The Symbian OS is in a lot of trouble. From executives leaving to manufacturers backing out, the future looks bleak.

An advantage that Symbian had over the iOS and WebOS was the number of manufactures making devices for the platform. There was even talk of a possible tablet on the way a few months back. All that thunder has been taken away by Android. Before Android, Symbian users had something unique. The openness, the features, the variety of hardware – all of these were things to brag about. Even the arrival of the iPhone didn’t seem to pose much of a threat. Everything changed when Android came along.

Symbian OS has more features than both Android and iOS. The hardware that Symbian devices have is also arguably the best on the market. It can support games and apps just as well as Android and iOS can – so what is going wrong? It all boils down to the UI.

S60v5 – the touch variant of the S60 software is very dated. It was not developed from scratch, instead it was taken from S60v3 and modified for touch screens. Tracing back, the S60 platform has remained largely unchanged since its inception in 2001! Very little has changed with the UI in 10 years! Now compare that to Android. Within 2 years it evolved from vapourware to lame OS all the way up to legendary OS.

Is it really all about the hardware?

Nokia thinks so. According to another report, phone development at Nokia is ruled by the hardware team. It starts there and ends there. A quote from that report:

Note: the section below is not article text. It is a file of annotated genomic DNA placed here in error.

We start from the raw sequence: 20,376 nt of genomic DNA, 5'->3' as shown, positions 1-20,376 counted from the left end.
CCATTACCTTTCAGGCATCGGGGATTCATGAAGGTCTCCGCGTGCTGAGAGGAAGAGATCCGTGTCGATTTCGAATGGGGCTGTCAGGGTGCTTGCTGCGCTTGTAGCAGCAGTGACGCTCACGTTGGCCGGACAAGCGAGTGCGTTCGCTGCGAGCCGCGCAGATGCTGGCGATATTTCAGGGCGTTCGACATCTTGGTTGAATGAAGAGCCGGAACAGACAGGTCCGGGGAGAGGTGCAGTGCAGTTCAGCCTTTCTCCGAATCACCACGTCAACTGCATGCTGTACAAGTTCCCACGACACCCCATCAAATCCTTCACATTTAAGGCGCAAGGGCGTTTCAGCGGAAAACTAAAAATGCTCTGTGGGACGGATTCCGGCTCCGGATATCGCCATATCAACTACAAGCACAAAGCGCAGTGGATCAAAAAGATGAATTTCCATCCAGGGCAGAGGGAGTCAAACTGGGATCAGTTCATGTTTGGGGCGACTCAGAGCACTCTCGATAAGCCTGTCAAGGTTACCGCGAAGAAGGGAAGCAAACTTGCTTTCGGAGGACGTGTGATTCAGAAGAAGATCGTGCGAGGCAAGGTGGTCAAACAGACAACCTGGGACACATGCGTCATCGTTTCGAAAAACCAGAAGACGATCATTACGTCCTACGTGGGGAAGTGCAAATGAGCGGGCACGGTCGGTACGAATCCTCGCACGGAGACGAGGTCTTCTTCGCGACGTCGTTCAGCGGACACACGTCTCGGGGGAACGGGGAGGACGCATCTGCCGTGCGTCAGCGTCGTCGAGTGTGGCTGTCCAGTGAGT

“Bottom Line: Nokia is a hardware company that hates software.”

The latest Nokia flagship, the Nokia N8 is ahead of the game in a lot of things. The 12 MegaPixel Camera with Xenon flash and Carl Zeiss Optics, TV out via HDMI, aluminum casing and so forth and so on, are great hardware features. The 680Mhz processor though is nothing to write home about.
When it comes to apps, a few developers are making an effort (relative to the competition). Unfortunately for older Symbian devices, some of the more exciting titles, like Angry Birds, are only compatible with Symbian^3 phones, that’s the N8, C6, C7 and E7 only so far.

In order for the OS to become relevant again, Nokia (which recently took over Symbian development) needs to make a dramatic move. They need to break away from what they’ve built so far and start over. As crazy as that sounds, it may be the only way. To continue to build up on a weak UI is suicide. Nokia needs to get people excited about Symbian again. They don’t have much to lose anyway – just like Microsoft didn’t have a lot to lose in launching WP7. Nokia can take the experience they have as leaders in the mobile arena for the past decade and make an amazing platform. A platform that can ensure sales, developers, more useful apps, and thus a more powerful presence.

If the change doesn’t happen soon, it is likely that Symbian will fade into the darkness. There is what is known as an innovation curve. When new disruptive technologies emerge, it’s either you quickly jump on that bandwagon or stay put and eventually die out. The new UIs are that new disruptive innovation and Symbian seems to be headed for doom.

Innovation S Curve

Innovation S Curve

It could be argued that Palm tried but didn’t quite do it with WebOS. Unlike the Palm Pre, Nokia already has quite a following. With a new desirable offering, many users would not hesitate to buy Nokia phones because they are known for high quality and reliability. Palm also had just the Pre and nothing else. Nokia tends to release multiple variations of devices on the same platform to cater for different tastes – that strategy works.

In summary, Nokia needs to act otherwise Symbian is doomed. It may be too late. On the bright side, if Nokia does make the change, it is in a good position and their strategies are likely to succeed.